Same as before, the architecture and the design of the map stands out the most. Especially the aethereal realm was fantastic - the texture used for the background looks properly, well, aetherial.

Sunstaff: Didn't like it. Though cool in execution, its damage output lags behind the magic missiles - throughout the map, it didn't get nearly as much use as weapon-2 did; in fact the only time I used it was merely to test out its damage and usefulness, but in the end I fell back on magic missiles.

I spotted a few more spelling mistakes.

Apprentice Dormatories is misspelled - Dormitories would be the correct spelling.

At some point, Medrike says "What do we want? Well for you to stop with this quest , there things..." it's missing an "are" after there; either that, or go for "there're."

Later, Kallaxitus says, about the library, "there must be something here that about the serpent halls." The "That" is unnecessary.

So far, so good, on to the third map!

Re: HeXen: Descent Into the Abyss

Fri Sep 11, 2020 12:23 pm

SallazarSpellcaster wrote:Hello! I've begun a playthrough of the mapset, and I'd like to share some thoughts! Since each map is its own, self-contained experience, my feedback will be on a map-to-map basis. I'm playing on difficulty 5, and I loaded Bolognese-Gore, and Nashgore on the side.

Character: Invoker.
I chose the Invoker for a single reason: Magic Missiles! Classic spell, grievously underrepresented in Hexen mods.

-The Invocation Wand is competent, it gets the job done; the projectile travel time took a little to get used to, but it's compensated by its homing capabilities; hitting monsters standing on a ledge can get tricky, however, as the homing tends to ram the projectile onto the ledge, but that's common in most homing weapons.

-Magic Missiles and Healing. I like this one; at first I thought you'd go the Hexen II way and make it fire in a quick succession; shooting five, slightly homing projectiles feels closer to its DnD roots; the 2 mana costs seemed slightly low at first, given its damage output, but it's compensated by the weapon being more efficient at a medium-short range. Healing is eminently a utilitarian skill, but it can really help out on a pinch.

Gameplay:

Using Elder Scrolls - Arena music is well appreciated, it sets the overall tone of the adventure nicely, making it immediately apparent that it's going to be a long, slow-burning trip.

The map pack has your usual brand of well-refined architecture and interesting environments. As you mentioned on the first post, it feels as its own self-contained hub, and that works really well; puzzles are self-contained, easy, and logical to follow, and each area is distinctive enough to traverse without getting lost. Going back and forth between the different elemental-themed areas to solve their respective puzzles and acquire their elemental glyphs is a fun task; I like the graphics of the glyphs themselves - the recoloring of Heretic's blue key looks nice in general; this segment of the first map feels to me as what the Seven Portals, and the Guardians of Ice, Fire, and Steel should have been like in vanilla Hexen.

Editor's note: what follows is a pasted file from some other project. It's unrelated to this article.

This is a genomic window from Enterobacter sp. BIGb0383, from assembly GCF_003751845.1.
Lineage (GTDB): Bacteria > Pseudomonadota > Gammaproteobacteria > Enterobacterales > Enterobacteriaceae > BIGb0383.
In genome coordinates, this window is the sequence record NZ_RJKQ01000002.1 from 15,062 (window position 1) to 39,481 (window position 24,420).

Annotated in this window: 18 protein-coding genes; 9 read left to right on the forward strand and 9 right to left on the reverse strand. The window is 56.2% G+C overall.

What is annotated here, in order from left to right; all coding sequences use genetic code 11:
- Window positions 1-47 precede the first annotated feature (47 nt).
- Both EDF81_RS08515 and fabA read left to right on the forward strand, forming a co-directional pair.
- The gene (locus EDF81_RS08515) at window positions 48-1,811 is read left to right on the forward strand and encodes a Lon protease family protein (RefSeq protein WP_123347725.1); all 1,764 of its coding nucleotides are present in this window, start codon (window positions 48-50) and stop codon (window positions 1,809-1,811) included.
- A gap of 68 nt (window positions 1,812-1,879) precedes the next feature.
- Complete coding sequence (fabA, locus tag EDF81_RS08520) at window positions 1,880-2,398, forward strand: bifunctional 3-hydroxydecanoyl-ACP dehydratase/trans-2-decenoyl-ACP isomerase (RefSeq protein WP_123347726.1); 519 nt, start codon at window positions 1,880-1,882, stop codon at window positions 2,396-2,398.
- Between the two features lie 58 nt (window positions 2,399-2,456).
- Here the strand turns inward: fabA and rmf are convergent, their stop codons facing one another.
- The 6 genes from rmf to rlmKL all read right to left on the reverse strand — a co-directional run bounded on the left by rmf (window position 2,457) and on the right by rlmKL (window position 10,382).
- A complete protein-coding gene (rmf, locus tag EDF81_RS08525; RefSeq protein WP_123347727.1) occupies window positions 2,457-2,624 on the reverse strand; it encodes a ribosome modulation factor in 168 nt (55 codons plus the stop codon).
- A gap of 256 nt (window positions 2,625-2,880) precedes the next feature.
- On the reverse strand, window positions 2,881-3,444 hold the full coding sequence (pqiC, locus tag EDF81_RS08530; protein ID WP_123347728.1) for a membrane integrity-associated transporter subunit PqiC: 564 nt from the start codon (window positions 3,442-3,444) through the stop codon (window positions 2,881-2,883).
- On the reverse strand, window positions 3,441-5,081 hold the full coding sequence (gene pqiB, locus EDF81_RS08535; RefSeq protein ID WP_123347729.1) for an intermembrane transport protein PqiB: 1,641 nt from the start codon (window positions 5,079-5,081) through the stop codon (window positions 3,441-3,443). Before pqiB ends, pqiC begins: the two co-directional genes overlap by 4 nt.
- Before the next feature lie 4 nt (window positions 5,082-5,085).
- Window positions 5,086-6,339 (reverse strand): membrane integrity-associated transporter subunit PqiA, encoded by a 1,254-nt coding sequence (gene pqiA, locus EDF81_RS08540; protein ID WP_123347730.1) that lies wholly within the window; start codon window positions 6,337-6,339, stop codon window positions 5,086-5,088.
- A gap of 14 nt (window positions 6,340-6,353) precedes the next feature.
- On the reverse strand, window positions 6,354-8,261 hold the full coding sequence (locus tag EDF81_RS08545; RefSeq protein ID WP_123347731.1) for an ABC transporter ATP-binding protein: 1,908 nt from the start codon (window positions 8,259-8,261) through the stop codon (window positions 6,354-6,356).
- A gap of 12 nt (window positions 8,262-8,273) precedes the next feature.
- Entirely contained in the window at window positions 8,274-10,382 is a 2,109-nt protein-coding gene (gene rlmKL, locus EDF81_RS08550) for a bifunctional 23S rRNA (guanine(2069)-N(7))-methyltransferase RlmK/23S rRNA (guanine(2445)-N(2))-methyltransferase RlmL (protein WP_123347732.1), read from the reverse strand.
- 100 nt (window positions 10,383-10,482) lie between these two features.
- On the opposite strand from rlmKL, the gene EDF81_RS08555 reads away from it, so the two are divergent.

The aether is especially intriguing - non-euclidean architecture, bizarre, otherworldly vistas, eerie lighting. It works really well, especially the sense of urgency as the castle is slowly consumed by the abyss.

The demon warlocks look great, but are ultimately disappointing. They look intimidating, and they can handle your ass the first time you face them, but once you realize you can simply duck under their attacks, they become trivial.

All in all, I really liked the first map, it encourages exploration, and logical thinking - great job on the puzzles, especially the one with the mushrooms in the forest area. I'd like to emphasize that the architecture you present, both familiar and corrupted by the aether is quite imaginative, and fun to look at.

Critiques.

The few critiques I currently have are mostly nitpicks.

Notes are at times difficult to read, but I understand this is because of resolution constraints. The difficult part is telling notes apart - there was a time when I wanted to go back to one of the important notes, the glowing ones, and it took me a solid ten minutes to find it. On this regard, I'd recommend using a different inventory sprite for important notes - a different sort of parchment, or something similar, would work well.

Other nitpicks are merely linguistic. Often through dialog and text, "Its" and "It's" are misused; a simple example that comes to mind is when Kallaxitus talks about the Aethereal Crown, he mentions "It's location," the correct form would be "its," as "it's" is actually a contraction of "it is" or "it has," while "its" is the possessive-neutral form. As I said, this is just a tiny nitpick, but I thought I'd let you know about it.

Also, in the final text of the map, when Kallaxitus says "They were Gryphon mages after all," Gryphon is misspelled as "Grphyon."

I'm enjoying the map-pack; it's not usual to see long, elaborate maps for Hexen, and these are some of the most fun to explore I've gone through. The encounters are balanced, the story and lore are interesting, and as I said before, the places are cool to look at.

Great work!


Edit: Finished map 2.

Though shorter than the first map, it's fun to explore your view of the mages' abode. The classrooms and interconnecting rooms, filled with experiments and other interesting things to look at give a good, imaginative look at how spellcasters live within Cronos.

Same as before, the architecture and the design of the map stands out the most. Especially the aethereal realm was fantastic - the texture used for the background looks properly, well, aetherial.

Sunstaff: Didn't like it. Though cool in execution, its damage output lags behind the magic missiles - throughout the map, it didn't get nearly as much use as weapon-2 did; in fact the only time I used it was merely to test out its damage and usefulness, but in the end I fell back on magic missiles.